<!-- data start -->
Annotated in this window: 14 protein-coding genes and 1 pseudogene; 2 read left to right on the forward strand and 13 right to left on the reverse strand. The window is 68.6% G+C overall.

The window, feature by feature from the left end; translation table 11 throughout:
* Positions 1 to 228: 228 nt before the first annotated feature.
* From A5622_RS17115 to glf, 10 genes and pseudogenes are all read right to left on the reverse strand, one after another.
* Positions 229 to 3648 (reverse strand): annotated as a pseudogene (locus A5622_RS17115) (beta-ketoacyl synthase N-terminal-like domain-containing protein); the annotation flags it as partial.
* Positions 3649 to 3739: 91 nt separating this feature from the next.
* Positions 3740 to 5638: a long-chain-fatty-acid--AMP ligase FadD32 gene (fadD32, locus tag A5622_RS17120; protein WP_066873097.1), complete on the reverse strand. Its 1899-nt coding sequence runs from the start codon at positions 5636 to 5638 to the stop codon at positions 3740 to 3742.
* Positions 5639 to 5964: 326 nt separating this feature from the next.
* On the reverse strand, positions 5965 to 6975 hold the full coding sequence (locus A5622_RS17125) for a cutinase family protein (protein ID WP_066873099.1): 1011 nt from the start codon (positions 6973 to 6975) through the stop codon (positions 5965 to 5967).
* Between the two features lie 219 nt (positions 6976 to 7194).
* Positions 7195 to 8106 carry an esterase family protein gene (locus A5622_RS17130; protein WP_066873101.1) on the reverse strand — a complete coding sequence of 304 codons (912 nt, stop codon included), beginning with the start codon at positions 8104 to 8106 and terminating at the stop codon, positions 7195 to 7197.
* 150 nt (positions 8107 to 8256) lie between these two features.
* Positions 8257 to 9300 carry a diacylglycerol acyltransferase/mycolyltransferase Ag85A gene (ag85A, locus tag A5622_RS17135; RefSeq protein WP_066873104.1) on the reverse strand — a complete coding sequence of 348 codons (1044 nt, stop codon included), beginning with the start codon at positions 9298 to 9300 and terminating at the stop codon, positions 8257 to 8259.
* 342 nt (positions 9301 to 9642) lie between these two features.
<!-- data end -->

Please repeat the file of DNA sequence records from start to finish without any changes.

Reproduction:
Annotated in this window: 14 protein-coding genes and 1 pseudogene; 2 read left to right on the forward strand and 13 right to left on the reverse strand. The window is 68.6% G+C overall.

The window, feature by feature from the left end; translation table 11 throughout:
* Positions 1 to 228: 228 nt before the first annotated feature.
* From A5622_RS17115 to glf, 10 genes and pseudogenes are all read right to left on the reverse strand, one after another.
* Positions 229 to 3648 (reverse strand): annotated as a pseudogene (locus A5622_RS17115) (beta-ketoacyl synthase N-terminal-like domain-containing protein); the annotation flags it as partial.
* Positions 3649 to 3739: 91 nt separating this feature from the next.
* Positions 3740 to 5638: a long-chain-fatty-acid--AMP ligase FadD32 gene (fadD32, locus tag A5622_RS17120; protein WP_066873097.1), complete on the reverse strand. Its 1899-nt coding sequence runs from the start codon at positions 5636 to 5638 to the stop codon at positions 3740 to 3742.
* Positions 5639 to 5964: 326 nt separating this feature from the next.
* On the reverse strand, positions 5965 to 6975 hold the full coding sequence (locus A5622_RS17125) for a cutinase family protein (protein ID WP_066873099.1): 1011 nt from the start codon (positions 6973 to 6975) through the stop codon (positions 5965 to 5967).
* Between the two features lie 219 nt (positions 6976 to 7194).
* Positions 7195 to 8106 carry an esterase family protein gene (locus A5622_RS17130; protein WP_066873101.1) on the reverse strand — a complete coding sequence of 304 codons (912 nt, stop codon included), beginning with the start codon at positions 8104 to 8106 and terminating at the stop codon, positions 7195 to 7197.
* 150 nt (positions 8107 to 8256) lie between these two features.
* Positions 8257 to 9300 carry a diacylglycerol acyltransferase/mycolyltransferase Ag85A gene (ag85A, locus tag A5622_RS17135; RefSeq protein WP_066873104.1) on the reverse strand — a complete coding sequence of 348 codons (1044 nt, stop codon included), beginning with the start codon at positions 9298 to 9300 and terminating at the stop codon, positions 8257 to 8259.
* 342 nt (positions 9301 to 9642) lie between these two features.